I've been feeling stuck, wondering what I can do to ensure that Barack Obama becomes the next President of the United States. I have great difficulty relating to anyone who supports the Republican party at this point. These have helped:
1. I received an email advising how to and how not to talk to people who like Palin.
When Progressives make "elitist" attacks on Palin, they just reinforce the right wing narrative that the "Elitist Eastern Establishment" is the problem. Don't patronize the very people we are trying to convince.2. Hope vs. Fear not Right wing vs. Left wing. Michael Lerner explains the new paradigm of American and global politics.
From most people's points of view, the problem with the McCain-Palin ticket isn't so much that Palin is from a small town in rural Alaska and hasn't got the experience to run the country. The arguement that is convincing to normal people is that neither McCain nor Palin are what they claim to be - reformers or agents of change. Their campaign is being run by lobbyists for the biggest corporate interests in America--the same people who ran the Bush campaign. And they are committed to the economic policies that make average people's incomes drop and reward the very rich.
McCain and Palin act as though they identify with the interests of the guys in the NASCAR grandstand and the women at the PTA - but they are doing the bidding of the guys from Wall Street and the women wearing $4,500 outfits like the one Cindy McCain donned for the Republican Convention.
Our assault on McCain and Palin must never be done from an elitist perspective, but from a populist perspective.
The central issue in politics, then, is not about left, right or center, but about hope vs. fear. If you want a world based on justice, peace, ecological sanity, human rights, civil liberties, and economic well-being for all, you have to elicit in people their capacity for hope and for love, caring and generosity. Conversely, to the extent that people think that love, caring, generosity and hope are all pipe-dreams that have no chance in “the real world,” they become attracted to politicians who speak to their fears and tell them that the ideologies of “domination over the evil others” is the sophisticated and grown-up way to understand the world. (more)3. "Palin is Barack Obama's shadow side" by Deepak Chopra. Here is what Palin represents:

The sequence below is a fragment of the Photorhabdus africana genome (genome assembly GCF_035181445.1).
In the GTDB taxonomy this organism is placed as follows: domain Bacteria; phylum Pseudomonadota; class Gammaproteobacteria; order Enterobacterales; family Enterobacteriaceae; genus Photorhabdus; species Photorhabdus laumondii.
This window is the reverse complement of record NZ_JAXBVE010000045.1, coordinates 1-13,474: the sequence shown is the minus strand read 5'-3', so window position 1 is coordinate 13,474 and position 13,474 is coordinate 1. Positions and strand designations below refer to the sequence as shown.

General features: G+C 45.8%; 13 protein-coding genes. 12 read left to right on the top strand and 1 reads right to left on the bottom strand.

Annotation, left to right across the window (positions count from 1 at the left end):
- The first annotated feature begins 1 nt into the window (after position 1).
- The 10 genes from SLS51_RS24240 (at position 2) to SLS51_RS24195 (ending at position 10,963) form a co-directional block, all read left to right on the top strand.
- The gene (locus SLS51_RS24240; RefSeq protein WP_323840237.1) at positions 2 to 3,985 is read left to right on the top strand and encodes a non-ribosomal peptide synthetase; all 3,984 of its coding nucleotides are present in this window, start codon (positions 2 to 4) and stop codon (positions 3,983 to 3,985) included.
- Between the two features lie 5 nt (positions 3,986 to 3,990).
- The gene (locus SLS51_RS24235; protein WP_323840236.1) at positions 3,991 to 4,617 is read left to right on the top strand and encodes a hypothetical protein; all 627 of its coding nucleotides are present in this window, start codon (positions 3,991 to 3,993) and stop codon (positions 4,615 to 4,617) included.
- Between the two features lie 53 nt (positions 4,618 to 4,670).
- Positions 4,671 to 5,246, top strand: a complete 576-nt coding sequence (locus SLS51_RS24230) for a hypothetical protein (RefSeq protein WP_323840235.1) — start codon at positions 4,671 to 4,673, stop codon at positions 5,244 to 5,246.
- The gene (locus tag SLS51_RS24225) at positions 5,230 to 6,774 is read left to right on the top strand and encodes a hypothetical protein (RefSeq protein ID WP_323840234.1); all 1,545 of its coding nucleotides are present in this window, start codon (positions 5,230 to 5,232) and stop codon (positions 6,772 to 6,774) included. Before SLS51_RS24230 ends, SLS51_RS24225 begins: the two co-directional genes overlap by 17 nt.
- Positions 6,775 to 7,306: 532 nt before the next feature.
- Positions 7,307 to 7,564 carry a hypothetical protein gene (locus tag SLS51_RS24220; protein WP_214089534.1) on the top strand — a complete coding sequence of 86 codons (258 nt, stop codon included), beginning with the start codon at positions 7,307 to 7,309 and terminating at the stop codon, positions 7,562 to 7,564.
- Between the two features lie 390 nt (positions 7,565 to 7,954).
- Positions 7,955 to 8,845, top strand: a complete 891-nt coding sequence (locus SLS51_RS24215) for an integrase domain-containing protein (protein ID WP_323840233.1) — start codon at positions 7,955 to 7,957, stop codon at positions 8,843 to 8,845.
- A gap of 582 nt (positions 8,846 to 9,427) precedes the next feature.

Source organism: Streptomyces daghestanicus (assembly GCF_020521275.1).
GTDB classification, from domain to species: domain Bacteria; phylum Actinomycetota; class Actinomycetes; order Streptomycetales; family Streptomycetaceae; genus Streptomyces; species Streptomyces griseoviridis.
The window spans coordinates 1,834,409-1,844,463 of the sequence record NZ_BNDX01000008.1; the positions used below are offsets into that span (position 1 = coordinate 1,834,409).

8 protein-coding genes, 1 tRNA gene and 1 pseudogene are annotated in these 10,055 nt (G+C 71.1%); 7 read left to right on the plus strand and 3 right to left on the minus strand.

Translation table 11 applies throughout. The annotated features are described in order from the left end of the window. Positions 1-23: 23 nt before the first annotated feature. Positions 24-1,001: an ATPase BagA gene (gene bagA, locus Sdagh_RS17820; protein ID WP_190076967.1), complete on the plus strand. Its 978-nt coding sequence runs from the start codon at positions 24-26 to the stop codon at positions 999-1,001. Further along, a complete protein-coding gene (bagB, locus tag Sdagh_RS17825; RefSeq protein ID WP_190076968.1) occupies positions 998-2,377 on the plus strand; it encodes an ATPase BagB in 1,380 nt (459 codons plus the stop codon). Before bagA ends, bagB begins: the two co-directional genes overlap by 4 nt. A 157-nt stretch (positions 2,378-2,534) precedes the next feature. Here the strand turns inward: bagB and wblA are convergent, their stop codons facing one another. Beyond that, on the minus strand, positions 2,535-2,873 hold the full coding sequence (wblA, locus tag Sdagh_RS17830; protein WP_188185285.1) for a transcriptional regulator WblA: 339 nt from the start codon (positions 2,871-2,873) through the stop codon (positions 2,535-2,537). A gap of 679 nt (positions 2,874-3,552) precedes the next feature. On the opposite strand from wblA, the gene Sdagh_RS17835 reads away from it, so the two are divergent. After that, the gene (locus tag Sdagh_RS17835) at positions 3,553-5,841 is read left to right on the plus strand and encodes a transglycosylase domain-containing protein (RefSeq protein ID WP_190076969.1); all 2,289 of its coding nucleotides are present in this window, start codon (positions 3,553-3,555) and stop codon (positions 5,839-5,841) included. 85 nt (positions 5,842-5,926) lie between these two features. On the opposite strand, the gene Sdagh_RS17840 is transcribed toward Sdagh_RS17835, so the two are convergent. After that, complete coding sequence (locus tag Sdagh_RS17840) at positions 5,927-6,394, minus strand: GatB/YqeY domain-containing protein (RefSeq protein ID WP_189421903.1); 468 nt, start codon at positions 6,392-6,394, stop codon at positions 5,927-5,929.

- Small town values — a nostaligic return to simpler times disguises a denial of America’s global role, a return to petty, small-minded parochialism.
- Ignorance of world affairs — a repudiation of the need to repair America’s image abroad.
- Family values — a code for walling out anybody who makes a claim for social justice. Such strangers, being outside the family, don’t need to be needed.
- Rigid stands on guns and abortion — a scornful repudiation that these issues can be negotiated with those who disagree.
- Patriotism — the usual fallback in a failed war.
- ”Reform” — an italicized term, since in addition to cleaning out corruption and excessive spending, one also throws out anyone who doesn’t fit your ideology.
I booed, but for the briefest of seconds wondered if someone might take offense to my response. Like they actually enjoy and support this ridiculousness. In Berkeley! I thought: it really has come to this. We're afraid to voice dissent, we're afraid to question ... (more)John McCain is now leading Barack Obama in some polls. As Thomas Friedman said, if McCain can win this with one leg shackled by the economy and the other by the war, he should be in the Olympics.
And finally, if this isn't a wake up call from Paul Krugman:
What it says, I’d argue, is that the Obama campaign is wrong to suggest that a McCain-Palin administration would just be a continuation of Bush-Cheney. If the way John McCain and Sarah Palin are campaigning is any indication, it would be much, much worse. (more)